A note to those with peanut allergies in the house. You can easily prepare these with sunflower or cashew or almond butter. They’ll be every bit as good!
In general I’m an annoyingly healthy person. I chalk this up to my lifelong practice of germophobia. I’m a poster child for the efficacy of excessive handwashing and hermit-like behaviour in flu and cold season. Who am I kidding? I aspire to being a recluse. I am what I am.
Hence, when I actually get sick, I turn into a big baby; for instance, right now. I sit in my chair in front of the woodstove and sit a wastebasket by my feet for tissues and slurp hot tea like a sump pump in a storm. Proper meals? Bah. I want treats. I want my mom to show up at my doorstep with a can of spaghettios and a chocolate malt cup.* But there’s that snowstorm we just had and that wicked winding mountain road between us and the fact that my mom has *gasp* a life! And I am, after all, a grown up, so I make my own treats.
*That was our default treat when we were sick as kids. On the drive home from the doctor’s office, with a bottle of the pink stuff safely in our possession, we’d stop at the corner gas station and grab spaghettios and chocolate malt ice cream cups. I still think those did the job as much as the day-glo amoxicillin.
The criteria for “sick treats” are pretty cut and dried.
- It has to be easy. No sifting/sieving/fancy knife work allowed.
- It has to be made entirely of things in the pantry or fridge.
- It has to be tasty.
- It has to make a lot.
…And if it happens to hearken back to my youth, so much the better. What screams kid more than rice krispie treats? Not a whole lot. My favourite crispy rice bars are a wee bit different than the traditional variety in that they don’t use marshmallows and they’re decidedly peanutty. It just doesn’t get much easier than these treats. I’m willing to bet you have everything you need in the cabinets right now. Best yet, you can choose to leave them nekkid or scatter a bunch of chopped dark chocolate or chocolate chips over the bars while still hot. The chocolate melts and few flicks of the wrist with a silicone or offset spatula renders the chocolate coating complete.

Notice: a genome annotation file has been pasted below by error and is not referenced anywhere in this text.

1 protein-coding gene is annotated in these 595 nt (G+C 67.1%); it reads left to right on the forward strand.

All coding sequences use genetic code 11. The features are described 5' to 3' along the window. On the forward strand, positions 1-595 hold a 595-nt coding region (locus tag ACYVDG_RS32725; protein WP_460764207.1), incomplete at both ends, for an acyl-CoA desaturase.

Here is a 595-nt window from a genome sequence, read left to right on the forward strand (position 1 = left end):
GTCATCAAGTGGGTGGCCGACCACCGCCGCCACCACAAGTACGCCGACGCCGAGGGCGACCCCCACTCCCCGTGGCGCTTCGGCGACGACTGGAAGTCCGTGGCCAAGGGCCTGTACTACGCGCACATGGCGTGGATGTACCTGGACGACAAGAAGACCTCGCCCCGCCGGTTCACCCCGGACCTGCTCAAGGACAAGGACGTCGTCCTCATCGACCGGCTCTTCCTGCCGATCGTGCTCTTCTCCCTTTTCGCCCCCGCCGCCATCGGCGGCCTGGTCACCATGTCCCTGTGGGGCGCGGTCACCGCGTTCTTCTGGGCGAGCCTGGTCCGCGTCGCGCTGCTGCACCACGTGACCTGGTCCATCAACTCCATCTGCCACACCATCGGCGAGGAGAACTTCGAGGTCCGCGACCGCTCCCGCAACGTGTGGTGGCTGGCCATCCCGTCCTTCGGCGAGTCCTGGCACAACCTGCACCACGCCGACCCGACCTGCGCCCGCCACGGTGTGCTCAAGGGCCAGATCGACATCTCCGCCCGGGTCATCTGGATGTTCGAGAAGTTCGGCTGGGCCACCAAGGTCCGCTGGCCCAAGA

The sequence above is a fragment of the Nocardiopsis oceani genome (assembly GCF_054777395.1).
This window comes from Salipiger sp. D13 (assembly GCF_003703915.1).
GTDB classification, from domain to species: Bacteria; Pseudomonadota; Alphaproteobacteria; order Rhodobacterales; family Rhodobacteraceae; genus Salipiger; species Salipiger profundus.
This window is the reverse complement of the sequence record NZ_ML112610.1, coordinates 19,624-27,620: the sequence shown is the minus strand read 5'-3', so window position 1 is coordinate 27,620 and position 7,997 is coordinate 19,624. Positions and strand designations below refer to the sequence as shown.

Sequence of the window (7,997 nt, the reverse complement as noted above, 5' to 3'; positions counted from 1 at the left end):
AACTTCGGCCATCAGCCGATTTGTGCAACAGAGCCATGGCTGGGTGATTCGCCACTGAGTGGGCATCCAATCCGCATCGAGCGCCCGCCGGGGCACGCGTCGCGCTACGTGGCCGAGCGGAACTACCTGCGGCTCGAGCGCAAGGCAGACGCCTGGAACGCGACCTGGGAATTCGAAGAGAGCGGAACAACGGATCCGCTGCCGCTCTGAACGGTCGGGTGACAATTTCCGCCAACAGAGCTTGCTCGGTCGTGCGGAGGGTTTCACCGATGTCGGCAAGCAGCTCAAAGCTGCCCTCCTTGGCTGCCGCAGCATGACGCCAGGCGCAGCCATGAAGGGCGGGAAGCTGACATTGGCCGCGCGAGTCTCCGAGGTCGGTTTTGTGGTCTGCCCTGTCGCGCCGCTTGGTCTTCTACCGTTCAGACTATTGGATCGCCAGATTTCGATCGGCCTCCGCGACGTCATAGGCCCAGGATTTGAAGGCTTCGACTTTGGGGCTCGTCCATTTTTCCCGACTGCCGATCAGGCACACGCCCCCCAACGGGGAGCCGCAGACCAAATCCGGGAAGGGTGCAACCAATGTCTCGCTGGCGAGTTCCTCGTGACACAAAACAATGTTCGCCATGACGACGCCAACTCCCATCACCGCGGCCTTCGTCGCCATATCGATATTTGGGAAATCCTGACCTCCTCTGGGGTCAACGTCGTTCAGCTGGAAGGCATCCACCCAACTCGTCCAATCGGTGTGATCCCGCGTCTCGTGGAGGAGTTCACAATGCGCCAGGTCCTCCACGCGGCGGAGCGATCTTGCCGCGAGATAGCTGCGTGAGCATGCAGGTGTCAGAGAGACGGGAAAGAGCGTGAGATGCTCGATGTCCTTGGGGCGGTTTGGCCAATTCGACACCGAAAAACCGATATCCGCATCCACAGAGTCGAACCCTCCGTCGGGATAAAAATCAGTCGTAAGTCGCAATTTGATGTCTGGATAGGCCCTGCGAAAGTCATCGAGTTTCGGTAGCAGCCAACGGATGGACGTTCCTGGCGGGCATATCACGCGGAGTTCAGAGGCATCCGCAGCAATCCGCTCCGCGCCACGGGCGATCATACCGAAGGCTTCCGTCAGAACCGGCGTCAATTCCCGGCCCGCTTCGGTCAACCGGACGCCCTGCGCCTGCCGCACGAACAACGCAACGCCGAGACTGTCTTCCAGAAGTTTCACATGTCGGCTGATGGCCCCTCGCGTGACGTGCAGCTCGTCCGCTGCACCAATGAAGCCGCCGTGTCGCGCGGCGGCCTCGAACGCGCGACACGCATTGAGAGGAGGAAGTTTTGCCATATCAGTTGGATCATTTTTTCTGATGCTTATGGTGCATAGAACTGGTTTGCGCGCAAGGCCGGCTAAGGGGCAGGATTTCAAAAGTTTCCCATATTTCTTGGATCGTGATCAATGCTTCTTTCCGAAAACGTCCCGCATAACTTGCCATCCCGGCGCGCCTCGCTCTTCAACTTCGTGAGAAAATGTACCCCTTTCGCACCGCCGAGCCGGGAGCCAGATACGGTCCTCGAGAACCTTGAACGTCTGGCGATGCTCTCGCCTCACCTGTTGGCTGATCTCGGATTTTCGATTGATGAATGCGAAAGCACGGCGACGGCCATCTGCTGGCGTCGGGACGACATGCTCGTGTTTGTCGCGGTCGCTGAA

Look at that chocolate getting all glossy and melty. You know that’s going to be good.
Some advice about working with the bars, whether you use the chocolate coating or not…
- When spreading the hot crisped rice mixture into the pans, use a silicone or rubber spatula that is lightly oiled. The mixture likes to stick to wooden spoons and is far too hot to spread with your bare hands.
- Line your pan with parchment paper that either completely covers the inside of the pan or extends up two opposite sides to make removing the bars from the pan easier. This, in turn, makes cutting the bars easier since you can lay them out on a cutting board and whack ’em clean instead of fighting to get a knife to the edges inside a pan.
- After refrigerating the bars to help them firm up, allow them to sit on the counter at room temperature for at least thirty minutes before attempting to cut them. Trust me. If you don’t, you’ll be cursing my name while trying to hack these things apart. I like you. I don’t want you to curse me.